- can reflect on the connections between social identity and access to learning and education in different societies.
The course offers a comparative exploration of learning processes and education in different societies around the world. Education is historically one of the most important core areas within anthropology and cultural studies, not least since these subjects are concerned with how different societies produce and maintain knowledge about themselves. Thus, there is an overlap between the anthropological interest of intercultural studies in understanding and creating knowledge about different societies, and these societies' own learning and knowledge production. The course therefore begins with an introduction to different cultural-scientific approaches in the study of learning and education. While a common understanding of learning and education is that this is a process that mainly happens in our heads and minds while sitting in classrooms, the course will examine how learning is not only a cognitive but also a cultural and bodily process. We will then discuss the differences and impacts of learning and education as it formally takes place in schools, and against the learning that takes place in informal contexts, such as at home and with teachers, in different societies. A key aspect of the course is to reflect on who has access to education. What are the consequences if one lacks access to education because of one’s gender, ethnic or class background? What happens if what one learns about one’s ethnic background breaks with one's own self-perception? The language one is taught in can have a strong impact on one’s ability to study, because what do you do if you do not understand what the teacher is saying? Illiteracy in children and adults is a major problem in many countries, which has major social, economic, and political consequences beyond the impact this has on the life of the individual. The course will therefore focus on the work done by transnational organizations such as the UN to spread access to quality education worldwide. In this context, the course includes a critical discussion on the connections between education and economic development in different societies. The course therefore has a macroscopic perspective on global development processes, but just as important is its microscopic focus on the importance of education for social mobility. The course concludes with a discussion of the connections between education's place in nation-building processes, colonial societies, decolonization processes and indigenous peoples' self-assertion and rights.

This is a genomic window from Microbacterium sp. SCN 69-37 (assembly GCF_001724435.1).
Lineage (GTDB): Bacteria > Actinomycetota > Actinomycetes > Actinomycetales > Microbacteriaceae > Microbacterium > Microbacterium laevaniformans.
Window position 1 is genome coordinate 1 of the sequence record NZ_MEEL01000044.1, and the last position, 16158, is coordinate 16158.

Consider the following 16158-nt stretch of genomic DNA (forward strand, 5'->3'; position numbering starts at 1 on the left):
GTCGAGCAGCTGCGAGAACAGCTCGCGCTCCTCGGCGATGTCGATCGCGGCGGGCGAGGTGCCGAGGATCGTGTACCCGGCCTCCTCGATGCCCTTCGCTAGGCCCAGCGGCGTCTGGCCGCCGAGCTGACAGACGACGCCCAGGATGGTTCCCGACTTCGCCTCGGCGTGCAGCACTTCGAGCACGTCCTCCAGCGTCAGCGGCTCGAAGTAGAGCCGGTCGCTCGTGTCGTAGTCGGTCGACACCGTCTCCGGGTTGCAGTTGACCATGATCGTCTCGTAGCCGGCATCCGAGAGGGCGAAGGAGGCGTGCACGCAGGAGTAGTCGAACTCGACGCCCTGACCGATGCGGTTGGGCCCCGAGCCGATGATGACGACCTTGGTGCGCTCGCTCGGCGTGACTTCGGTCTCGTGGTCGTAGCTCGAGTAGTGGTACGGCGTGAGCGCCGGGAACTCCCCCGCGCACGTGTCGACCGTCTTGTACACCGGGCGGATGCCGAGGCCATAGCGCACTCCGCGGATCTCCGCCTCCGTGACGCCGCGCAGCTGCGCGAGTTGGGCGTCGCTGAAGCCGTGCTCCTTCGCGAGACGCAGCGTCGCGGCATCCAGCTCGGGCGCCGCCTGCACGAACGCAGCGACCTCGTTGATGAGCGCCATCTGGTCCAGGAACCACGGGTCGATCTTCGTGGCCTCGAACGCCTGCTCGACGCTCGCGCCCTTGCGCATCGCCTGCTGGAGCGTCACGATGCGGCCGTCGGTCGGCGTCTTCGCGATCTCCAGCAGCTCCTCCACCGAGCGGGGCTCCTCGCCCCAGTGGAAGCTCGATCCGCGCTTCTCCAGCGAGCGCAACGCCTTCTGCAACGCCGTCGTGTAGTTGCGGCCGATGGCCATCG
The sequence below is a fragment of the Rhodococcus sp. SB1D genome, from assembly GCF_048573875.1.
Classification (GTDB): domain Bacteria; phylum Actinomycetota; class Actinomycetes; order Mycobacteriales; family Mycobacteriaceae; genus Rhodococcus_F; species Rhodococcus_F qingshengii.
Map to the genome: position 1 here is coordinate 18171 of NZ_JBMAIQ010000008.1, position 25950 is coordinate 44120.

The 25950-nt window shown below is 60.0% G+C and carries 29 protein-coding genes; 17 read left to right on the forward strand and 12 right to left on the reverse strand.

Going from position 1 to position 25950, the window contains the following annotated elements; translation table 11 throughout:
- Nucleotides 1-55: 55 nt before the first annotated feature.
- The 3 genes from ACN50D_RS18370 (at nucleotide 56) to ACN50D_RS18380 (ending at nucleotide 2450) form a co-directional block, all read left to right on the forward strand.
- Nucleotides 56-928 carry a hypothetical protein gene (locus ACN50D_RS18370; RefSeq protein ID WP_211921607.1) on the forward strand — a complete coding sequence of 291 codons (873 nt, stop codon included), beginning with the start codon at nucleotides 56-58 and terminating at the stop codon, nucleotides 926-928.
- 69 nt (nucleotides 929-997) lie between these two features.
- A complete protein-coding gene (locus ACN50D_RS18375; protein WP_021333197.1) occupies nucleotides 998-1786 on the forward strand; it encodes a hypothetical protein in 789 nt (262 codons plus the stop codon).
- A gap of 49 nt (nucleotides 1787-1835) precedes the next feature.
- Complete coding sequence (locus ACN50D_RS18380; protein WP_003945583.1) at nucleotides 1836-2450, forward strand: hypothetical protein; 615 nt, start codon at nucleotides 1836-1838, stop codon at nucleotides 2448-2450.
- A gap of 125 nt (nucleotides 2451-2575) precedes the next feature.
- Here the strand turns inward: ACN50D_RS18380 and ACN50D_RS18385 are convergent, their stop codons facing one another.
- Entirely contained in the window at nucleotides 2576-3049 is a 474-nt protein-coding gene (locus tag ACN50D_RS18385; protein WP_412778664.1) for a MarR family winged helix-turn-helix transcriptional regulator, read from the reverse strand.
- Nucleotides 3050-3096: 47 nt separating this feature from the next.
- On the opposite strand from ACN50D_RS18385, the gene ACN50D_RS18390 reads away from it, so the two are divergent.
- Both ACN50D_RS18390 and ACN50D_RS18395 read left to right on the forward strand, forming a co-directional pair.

Teaching and learning methods
Approximately 300 hours.
Grading, coursework requirements
- 5-hour individually written exam.
Permitted aids under examination
Grades are given on a scale from A to E for a pass grade and F for a fail grade.
English. Norwegian and Scandinavian languages by application.
10 credits for IKF204 IKF204 Utfordringer i utdanning i det globale sør/Challenges in Education in the Global South.
The students will be given the opportunity to evaluate the course through oral evaluations and through standardised, anonymous web-based evaluations.
Available for Course Students